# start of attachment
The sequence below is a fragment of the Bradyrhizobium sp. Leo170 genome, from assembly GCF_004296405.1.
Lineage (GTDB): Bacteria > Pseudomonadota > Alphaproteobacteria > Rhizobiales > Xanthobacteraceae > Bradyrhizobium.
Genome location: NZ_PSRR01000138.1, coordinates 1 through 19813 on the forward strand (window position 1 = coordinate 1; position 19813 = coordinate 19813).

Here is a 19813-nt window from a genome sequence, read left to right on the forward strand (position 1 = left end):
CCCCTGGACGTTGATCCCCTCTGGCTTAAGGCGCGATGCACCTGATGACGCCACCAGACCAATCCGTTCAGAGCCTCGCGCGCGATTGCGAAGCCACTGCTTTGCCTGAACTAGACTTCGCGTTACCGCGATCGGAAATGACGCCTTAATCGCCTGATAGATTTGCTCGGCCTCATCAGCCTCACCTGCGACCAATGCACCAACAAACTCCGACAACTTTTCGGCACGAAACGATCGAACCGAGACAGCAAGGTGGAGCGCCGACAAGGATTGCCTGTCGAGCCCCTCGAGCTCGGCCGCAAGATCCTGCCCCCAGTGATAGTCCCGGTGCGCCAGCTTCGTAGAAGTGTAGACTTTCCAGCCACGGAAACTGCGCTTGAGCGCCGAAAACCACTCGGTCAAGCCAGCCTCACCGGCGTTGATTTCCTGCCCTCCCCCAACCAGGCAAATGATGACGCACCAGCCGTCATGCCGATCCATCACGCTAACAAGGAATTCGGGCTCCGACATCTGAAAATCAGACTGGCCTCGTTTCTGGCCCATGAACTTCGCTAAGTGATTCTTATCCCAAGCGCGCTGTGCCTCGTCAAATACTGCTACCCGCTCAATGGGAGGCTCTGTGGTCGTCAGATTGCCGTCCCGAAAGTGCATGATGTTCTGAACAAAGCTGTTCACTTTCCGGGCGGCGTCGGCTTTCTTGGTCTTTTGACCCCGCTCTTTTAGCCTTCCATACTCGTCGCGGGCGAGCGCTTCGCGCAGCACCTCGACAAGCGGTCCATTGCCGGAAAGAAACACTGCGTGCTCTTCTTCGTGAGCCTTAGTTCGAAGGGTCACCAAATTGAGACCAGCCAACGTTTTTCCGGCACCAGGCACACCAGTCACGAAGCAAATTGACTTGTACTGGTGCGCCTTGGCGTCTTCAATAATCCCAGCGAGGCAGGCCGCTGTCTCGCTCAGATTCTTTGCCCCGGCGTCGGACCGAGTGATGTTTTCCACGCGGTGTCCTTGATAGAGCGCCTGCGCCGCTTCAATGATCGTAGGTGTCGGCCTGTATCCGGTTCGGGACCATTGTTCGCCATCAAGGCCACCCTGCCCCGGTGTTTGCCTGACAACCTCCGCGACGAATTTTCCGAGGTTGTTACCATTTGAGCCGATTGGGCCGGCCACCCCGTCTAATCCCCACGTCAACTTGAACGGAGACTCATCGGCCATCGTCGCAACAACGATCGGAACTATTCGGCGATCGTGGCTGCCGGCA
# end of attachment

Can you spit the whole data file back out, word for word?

The sequence below is a fragment of the Bradyrhizobium sp. Leo170 genome, from assembly GCF_004296405.1.
Lineage (GTDB): Bacteria > Pseudomonadota > Alphaproteobacteria > Rhizobiales > Xanthobacteraceae > Bradyrhizobium.
Genome location: NZ_PSRR01000138.1, coordinates 1 through 19813 on the forward strand (window position 1 = coordinate 1; position 19813 = coordinate 19813).

Here is a 19813-nt window from a genome sequence, read left to right on the forward strand (position 1 = left end):
CCCCTGGACGTTGATCCCCTCTGGCTTAAGGCGCGATGCACCTGATGACGCCACCAGACCAATCCGTTCAGAGCCTCGCGCGCGATTGCGAAGCCACTGCTTTGCCTGAACTAGACTTCGCGTTACCGCGATCGGAAATGACGCCTTAATCGCCTGATAGATTTGCTCGGCCTCATCAGCCTCACCTGCGACCAATGCACCAACAAACTCCGACAACTTTTCGGCACGAAACGATCGAACCGAGACAGCAAGGTGGAGCGCCGACAAGGATTGCCTGTCGAGCCCCTCGAGCTCGGCCGCAAGATCCTGCCCCCAGTGATAGTCCCGGTGCGCCAGCTTCGTAGAAGTGTAGACTTTCCAGCCACGGAAACTGCGCTTGAGCGCCGAAAACCACTCGGTCAAGCCAGCCTCACCGGCGTTGATTTCCTGCCCTCCCCCAACCAGGCAAATGATGACGCACCAGCCGTCATGCCGATCCATCACGCTAACAAGGAATTCGGGCTCCGACATCTGAAAATCAGACTGGCCTCGTTTCTGGCCCATGAACTTCGCTAAGTGATTCTTATCCCAAGCGCGCTGTGCCTCGTCAAATACTGCTACCCGCTCAATGGGAGGCTCTGTGGTCGTCAGATTGCCGTCCCGAAAGTGCATGATGTTCTGAACAAAGCTGTTCACTTTCCGGGCGGCGTCGGCTTTCTTGGTCTTTTGACCCCGCTCTTTTAGCCTTCCATACTCGTCGCGGGCGAGCGCTTCGCGCAGCACCTCGACAAGCGGTCCATTGCCGGAAAGAAACACTGCGTGCTCTTCTTCGTGAGCCTTAGTTCGAAGGGTCACCAAATTGAGACCAGCCAACGTTTTTCCGGCACCAGGCACACCAGTCACGAAGCAAATTGACTTGTACTGGTGCGCCTTGGCGTCTTCAATAATCCCAGCGAGGCAGGCCGCTGTCTCGCTCAGATTCTTTGCCCCGGCGTCGGACCGAGTGATGTTTTCCACGCGGTGTCCTTGATAGAGCGCCTGCGCCGCTTCAATGATCGTAGGTGTCGGCCTGTATCCGGTTCGGGACCATTGTTCGCCATCAAGGCCACCCTGCCCCGGTGTTTGCCTGACAACCTCCGCGACGAATTTTCCGAGGTTGTTACCATTTGAGCCGATTGGGCCGGCCACCCCGTCTAATCCCCACGTCAACTTGAACGGAGACTCATCGGCCATCGTCGCAACAACGATCGGAACTATTCGGCGATCGTGGCTGCCGGCA